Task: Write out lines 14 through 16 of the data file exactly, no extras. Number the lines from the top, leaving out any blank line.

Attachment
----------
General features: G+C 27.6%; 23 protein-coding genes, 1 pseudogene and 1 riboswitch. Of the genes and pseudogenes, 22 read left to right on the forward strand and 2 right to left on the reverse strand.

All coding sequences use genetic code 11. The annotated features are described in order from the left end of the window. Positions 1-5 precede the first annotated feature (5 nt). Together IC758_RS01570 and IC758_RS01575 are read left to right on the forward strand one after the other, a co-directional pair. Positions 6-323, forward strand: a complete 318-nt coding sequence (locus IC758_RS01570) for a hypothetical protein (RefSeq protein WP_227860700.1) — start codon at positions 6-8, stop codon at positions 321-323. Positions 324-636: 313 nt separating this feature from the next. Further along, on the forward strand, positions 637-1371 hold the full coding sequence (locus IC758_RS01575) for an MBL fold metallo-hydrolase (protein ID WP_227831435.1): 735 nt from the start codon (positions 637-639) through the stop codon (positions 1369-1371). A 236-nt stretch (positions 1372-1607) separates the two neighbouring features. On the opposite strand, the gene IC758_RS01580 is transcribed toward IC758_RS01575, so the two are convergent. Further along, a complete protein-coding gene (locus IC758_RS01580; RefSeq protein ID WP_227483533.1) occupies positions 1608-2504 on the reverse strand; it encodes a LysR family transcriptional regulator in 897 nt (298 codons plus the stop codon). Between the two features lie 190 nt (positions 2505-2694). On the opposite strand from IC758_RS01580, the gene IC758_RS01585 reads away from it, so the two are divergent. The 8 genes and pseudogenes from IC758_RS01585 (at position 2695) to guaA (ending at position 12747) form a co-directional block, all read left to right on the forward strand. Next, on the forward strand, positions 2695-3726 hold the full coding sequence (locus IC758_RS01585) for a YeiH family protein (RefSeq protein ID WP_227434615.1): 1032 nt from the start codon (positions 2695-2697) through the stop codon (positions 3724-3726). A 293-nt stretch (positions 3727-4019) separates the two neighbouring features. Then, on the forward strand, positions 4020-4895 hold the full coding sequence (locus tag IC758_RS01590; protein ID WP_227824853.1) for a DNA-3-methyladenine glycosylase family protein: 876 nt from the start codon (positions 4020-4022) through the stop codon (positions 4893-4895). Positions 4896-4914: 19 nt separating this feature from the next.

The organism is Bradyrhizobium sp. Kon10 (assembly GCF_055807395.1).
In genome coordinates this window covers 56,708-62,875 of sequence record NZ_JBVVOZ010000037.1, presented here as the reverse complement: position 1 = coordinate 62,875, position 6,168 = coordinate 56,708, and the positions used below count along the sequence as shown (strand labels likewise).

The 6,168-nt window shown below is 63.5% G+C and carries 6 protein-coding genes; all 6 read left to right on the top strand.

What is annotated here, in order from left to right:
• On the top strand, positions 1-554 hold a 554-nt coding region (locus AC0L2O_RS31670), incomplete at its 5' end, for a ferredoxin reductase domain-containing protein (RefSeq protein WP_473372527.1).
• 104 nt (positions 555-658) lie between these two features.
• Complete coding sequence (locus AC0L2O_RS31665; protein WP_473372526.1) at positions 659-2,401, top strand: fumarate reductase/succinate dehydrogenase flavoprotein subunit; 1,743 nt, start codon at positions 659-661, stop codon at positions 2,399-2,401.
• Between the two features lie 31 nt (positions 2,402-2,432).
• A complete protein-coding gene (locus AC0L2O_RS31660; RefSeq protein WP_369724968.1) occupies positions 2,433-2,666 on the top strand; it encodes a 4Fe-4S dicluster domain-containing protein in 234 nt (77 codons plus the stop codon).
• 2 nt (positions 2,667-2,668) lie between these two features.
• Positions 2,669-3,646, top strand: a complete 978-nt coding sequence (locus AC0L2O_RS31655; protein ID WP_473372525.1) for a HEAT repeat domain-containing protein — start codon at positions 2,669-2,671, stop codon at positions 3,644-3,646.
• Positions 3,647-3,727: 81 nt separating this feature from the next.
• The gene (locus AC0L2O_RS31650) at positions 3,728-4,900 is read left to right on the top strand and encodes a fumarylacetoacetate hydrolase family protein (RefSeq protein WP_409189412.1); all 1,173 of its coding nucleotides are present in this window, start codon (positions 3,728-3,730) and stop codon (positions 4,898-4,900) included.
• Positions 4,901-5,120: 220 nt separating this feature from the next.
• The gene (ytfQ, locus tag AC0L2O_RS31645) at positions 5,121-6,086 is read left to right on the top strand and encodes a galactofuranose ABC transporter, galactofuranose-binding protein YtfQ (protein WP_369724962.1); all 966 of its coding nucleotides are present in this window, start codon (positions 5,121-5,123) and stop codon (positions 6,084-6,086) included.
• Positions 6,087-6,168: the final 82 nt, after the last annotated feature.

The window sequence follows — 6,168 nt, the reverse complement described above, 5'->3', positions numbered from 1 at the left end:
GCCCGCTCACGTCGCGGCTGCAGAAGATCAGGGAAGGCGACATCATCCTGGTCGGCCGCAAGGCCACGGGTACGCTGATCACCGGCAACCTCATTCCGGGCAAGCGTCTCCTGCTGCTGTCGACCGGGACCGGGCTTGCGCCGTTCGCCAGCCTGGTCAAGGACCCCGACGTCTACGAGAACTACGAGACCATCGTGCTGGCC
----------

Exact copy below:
• Positions 3,647-3,727: 81 nt separating this feature from the next.
• The gene (locus AC0L2O_RS31650) at positions 3,728-4,900 is read left to right on the top strand and encodes a fumarylacetoacetate hydrolase family protein (RefSeq protein WP_409189412.1); all 1,173 of its coding nucleotides are present in this window, start codon (positions 3,728-3,730) and stop codon (positions 4,898-4,900) included.
• Positions 4,901-5,120: 220 nt separating this feature from the next.